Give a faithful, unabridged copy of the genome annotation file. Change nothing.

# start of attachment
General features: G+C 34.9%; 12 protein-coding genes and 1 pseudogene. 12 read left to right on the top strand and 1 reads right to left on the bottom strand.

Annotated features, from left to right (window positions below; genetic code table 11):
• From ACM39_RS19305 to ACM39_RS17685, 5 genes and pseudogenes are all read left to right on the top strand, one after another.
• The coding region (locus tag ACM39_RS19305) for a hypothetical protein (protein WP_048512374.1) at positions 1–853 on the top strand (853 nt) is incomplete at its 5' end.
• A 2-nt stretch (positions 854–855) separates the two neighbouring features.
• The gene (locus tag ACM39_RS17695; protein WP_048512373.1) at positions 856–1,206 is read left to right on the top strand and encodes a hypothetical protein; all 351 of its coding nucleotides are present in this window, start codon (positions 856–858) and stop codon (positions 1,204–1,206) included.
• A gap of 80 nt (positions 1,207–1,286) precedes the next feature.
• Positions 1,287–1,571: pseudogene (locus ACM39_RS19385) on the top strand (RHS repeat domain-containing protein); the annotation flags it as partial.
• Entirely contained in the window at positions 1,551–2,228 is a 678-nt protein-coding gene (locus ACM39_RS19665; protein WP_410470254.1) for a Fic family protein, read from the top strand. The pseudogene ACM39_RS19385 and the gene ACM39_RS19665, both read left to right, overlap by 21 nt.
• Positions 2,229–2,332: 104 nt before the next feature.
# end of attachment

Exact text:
General features: G+C 34.9%; 12 protein-coding genes and 1 pseudogene. 12 read left to right on the top strand and 1 reads right to left on the bottom strand.

Annotated features, from left to right (window positions below; genetic code table 11):
• From ACM39_RS19305 to ACM39_RS17685, 5 genes and pseudogenes are all read left to right on the top strand, one after another.
• The coding region (locus tag ACM39_RS19305) for a hypothetical protein (protein WP_048512374.1) at positions 1–853 on the top strand (853 nt) is incomplete at its 5' end.
• A 2-nt stretch (positions 854–855) separates the two neighbouring features.
• The gene (locus tag ACM39_RS17695; protein WP_048512373.1) at positions 856–1,206 is read left to right on the top strand and encodes a hypothetical protein; all 351 of its coding nucleotides are present in this window, start codon (positions 856–858) and stop codon (positions 1,204–1,206) included.
• A gap of 80 nt (positions 1,207–1,286) precedes the next feature.
• Positions 1,287–1,571: pseudogene (locus ACM39_RS19385) on the top strand (RHS repeat domain-containing protein); the annotation flags it as partial.
• Entirely contained in the window at positions 1,551–2,228 is a 678-nt protein-coding gene (locus ACM39_RS19665; protein WP_410470254.1) for a Fic family protein, read from the top strand. The pseudogene ACM39_RS19385 and the gene ACM39_RS19665, both read left to right, overlap by 21 nt.
• Positions 2,229–2,332: 104 nt before the next feature.